Allergy skin test. Your doctor may suggest an allergy skin test to determine what you're allergic to. You may be referred to an allergy specialist (allergist) for this test.
In this test, tiny amounts of purified allergen extracts — including an extract for dust mites — are pricked onto your skin's surface. This is usually carried out on the forearm, but it may be done on the upper back.
Your doctor or nurse observes your skin for signs of allergic reactions after 15 minutes. If you're allergic to dust mites, you'll develop a red, itchy bump where the dust mite extract was pricked onto your skin. The most common side effects of these skin tests are itching and redness. These side effects usually go away within 30 minutes.
The first treatment for controlling dust mite allergy is avoiding dust mites as much as possible. When you minimize your exposure to dust mites, you can expect fewer or less severe allergic reactions. However, it's impossible to completely eliminate dust mites from your environment. You may also need medications to control symptoms.
Your doctor may direct you to take one of the following medications to improve nasal allergy symptoms:
Decongestants can help shrink swollen tissues in your nasal passages and make it easier to breathe through your nose. Some over-the-counter allergy tablets combine an antihistamine with a decongestant. Oral decongestants can increase blood pressure and shouldn't be taken if you have severe high blood pressure, glaucoma or cardiovascular disease. In men with an enlarged prostate, the drug can worsen the condition. Talk to your doctor about whether you can safely take a decongestant.
Over-the-counter decongestants taken as a nasal spray may briefly reduce allergy symptoms. If you use a decongestant spray for more than three days in a row, however, it can actually make nasal congestion worse.
Avoiding exposure to dust mites is the best strategy for controlling dust mite allergy. While you can't completely eliminate dust mites from your home, you can significantly reduce their number. Here's how:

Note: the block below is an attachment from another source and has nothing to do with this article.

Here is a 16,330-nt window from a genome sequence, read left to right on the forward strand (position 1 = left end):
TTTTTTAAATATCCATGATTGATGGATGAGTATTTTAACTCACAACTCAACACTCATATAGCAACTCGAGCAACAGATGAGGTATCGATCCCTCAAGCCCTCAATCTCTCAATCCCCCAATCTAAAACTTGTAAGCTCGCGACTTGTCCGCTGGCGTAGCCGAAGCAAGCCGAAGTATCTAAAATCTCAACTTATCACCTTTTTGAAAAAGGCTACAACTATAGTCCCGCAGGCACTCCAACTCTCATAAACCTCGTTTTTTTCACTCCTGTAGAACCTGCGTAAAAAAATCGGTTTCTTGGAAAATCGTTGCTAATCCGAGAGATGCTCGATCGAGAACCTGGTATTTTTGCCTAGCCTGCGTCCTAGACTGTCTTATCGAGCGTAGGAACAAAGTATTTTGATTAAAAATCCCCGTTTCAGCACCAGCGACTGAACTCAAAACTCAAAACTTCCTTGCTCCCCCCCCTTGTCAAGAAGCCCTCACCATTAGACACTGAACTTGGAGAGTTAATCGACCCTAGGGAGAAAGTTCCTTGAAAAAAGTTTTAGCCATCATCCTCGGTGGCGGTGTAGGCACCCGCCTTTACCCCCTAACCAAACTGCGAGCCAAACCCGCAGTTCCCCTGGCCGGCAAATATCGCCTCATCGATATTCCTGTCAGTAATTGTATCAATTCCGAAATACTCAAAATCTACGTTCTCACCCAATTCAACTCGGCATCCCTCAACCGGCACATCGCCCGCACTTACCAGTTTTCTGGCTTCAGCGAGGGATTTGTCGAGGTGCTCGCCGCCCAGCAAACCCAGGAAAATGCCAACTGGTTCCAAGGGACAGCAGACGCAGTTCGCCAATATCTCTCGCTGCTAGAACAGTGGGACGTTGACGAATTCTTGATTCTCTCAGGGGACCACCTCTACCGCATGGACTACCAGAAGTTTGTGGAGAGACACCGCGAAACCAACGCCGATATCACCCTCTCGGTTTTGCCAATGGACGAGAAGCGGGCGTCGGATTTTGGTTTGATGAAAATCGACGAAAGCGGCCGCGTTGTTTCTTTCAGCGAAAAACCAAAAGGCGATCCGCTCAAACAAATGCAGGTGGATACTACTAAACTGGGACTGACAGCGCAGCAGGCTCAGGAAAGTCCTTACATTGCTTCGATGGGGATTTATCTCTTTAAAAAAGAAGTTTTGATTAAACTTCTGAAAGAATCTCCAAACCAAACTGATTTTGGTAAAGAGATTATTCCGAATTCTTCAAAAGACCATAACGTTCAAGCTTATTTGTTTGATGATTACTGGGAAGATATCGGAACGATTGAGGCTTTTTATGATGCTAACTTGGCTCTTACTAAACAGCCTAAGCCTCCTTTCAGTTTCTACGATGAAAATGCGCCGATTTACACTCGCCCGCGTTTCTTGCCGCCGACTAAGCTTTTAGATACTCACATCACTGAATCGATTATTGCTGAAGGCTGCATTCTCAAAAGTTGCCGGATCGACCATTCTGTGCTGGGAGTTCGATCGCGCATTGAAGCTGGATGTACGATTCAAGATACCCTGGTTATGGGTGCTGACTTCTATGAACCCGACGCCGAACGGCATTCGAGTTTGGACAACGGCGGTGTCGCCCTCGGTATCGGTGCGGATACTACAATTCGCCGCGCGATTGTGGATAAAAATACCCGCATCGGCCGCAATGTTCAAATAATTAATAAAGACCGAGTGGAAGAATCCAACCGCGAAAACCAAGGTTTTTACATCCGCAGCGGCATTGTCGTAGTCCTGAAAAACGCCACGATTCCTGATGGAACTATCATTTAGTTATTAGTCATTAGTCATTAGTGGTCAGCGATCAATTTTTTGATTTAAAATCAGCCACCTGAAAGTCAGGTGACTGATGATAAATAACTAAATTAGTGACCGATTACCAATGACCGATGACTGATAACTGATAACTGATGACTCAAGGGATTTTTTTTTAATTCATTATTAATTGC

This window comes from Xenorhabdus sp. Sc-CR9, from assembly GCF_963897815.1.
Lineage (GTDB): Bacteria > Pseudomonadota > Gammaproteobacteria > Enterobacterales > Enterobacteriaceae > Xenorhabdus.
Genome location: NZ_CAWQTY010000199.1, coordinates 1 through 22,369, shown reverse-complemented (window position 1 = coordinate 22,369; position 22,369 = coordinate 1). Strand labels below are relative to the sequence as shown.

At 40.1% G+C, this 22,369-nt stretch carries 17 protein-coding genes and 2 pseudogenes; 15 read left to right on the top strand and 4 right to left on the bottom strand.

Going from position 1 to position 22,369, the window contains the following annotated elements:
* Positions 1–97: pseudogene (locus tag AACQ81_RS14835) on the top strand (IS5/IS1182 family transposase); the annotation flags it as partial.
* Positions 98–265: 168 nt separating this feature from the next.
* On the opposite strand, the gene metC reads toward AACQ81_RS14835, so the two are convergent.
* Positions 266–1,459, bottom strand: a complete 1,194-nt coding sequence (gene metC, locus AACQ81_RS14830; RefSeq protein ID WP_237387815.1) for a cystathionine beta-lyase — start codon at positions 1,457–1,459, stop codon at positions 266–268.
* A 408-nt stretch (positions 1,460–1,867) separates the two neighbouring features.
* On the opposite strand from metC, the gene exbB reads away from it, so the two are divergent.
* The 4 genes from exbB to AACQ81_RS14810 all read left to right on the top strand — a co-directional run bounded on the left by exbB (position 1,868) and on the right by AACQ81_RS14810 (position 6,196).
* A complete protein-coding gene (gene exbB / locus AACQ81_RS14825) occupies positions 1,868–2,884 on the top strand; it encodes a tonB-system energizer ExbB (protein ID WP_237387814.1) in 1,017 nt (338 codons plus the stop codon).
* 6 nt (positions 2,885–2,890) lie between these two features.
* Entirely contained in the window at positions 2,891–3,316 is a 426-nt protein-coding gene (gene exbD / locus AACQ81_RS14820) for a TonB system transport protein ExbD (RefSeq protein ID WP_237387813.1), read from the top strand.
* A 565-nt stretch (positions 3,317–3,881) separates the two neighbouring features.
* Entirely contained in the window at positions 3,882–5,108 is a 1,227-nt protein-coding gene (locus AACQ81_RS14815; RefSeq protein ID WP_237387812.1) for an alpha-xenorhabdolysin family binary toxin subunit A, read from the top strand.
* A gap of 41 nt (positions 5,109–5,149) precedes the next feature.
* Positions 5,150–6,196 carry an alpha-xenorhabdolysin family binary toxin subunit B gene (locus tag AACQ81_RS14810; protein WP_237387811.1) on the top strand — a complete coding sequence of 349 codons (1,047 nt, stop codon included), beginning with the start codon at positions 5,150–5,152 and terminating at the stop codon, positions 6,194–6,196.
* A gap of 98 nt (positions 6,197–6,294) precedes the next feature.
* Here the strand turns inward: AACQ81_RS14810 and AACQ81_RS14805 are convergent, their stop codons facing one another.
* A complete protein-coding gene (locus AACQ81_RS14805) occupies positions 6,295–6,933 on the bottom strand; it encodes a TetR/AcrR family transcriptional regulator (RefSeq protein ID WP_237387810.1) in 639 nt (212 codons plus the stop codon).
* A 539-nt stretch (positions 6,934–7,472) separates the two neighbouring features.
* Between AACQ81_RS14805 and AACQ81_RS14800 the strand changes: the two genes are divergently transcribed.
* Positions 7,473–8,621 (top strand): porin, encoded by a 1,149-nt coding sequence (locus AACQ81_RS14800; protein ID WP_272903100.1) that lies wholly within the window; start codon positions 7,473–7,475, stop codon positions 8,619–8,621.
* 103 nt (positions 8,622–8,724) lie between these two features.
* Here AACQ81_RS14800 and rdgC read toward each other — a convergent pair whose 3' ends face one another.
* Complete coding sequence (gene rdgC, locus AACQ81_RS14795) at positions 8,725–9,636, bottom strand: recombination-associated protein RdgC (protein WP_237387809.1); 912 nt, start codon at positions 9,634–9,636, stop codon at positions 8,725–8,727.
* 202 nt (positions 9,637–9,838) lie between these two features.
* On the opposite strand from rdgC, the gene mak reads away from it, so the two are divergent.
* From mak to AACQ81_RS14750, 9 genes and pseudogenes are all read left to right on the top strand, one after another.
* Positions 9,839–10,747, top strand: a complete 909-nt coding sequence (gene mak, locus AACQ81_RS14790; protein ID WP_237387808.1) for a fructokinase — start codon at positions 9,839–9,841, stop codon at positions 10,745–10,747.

If you have what seems like a constant runny nose, sneezing, wheezing, shortness of breath or other symptoms that may be related to an allergy, you'll probably start by seeing your family doctor or general practitioner. Because appointments can be brief and there's often a lot of ground to cover, it's a good idea to prepare before you go.
Preparing a list of questions will help you make the most of your time together. For symptoms that may be related to dust mite allergy, some basic questions to ask your doctor include:
In addition to the questions that you've prepared to ask your doctor, don't hesitate to ask questions during your appointment.
Your doctor is likely to ask you a number of questions. Being ready to answer them may reserve time to go over any points you want to spend more time on. Your doctor may ask:
The impact of a pollen allergy may be noticeable because the allergy is seasonal. For example, you may have more difficulty managing your asthma for a short time during the summer. Dust mite allergy, on the other hand, is due to something to which you're constantly exposed to some degree. Therefore, you may not recognize it as a factor complicating your asthma when, in fact, it may be a primary cause.
If you suspect that you may have dust mite allergy, take steps to reduce house dust, particularly in your bedroom. Keep your bedroom clean, remove dust-collecting clutter and wash bedding in hot water that is at least 130 F (54.4 C).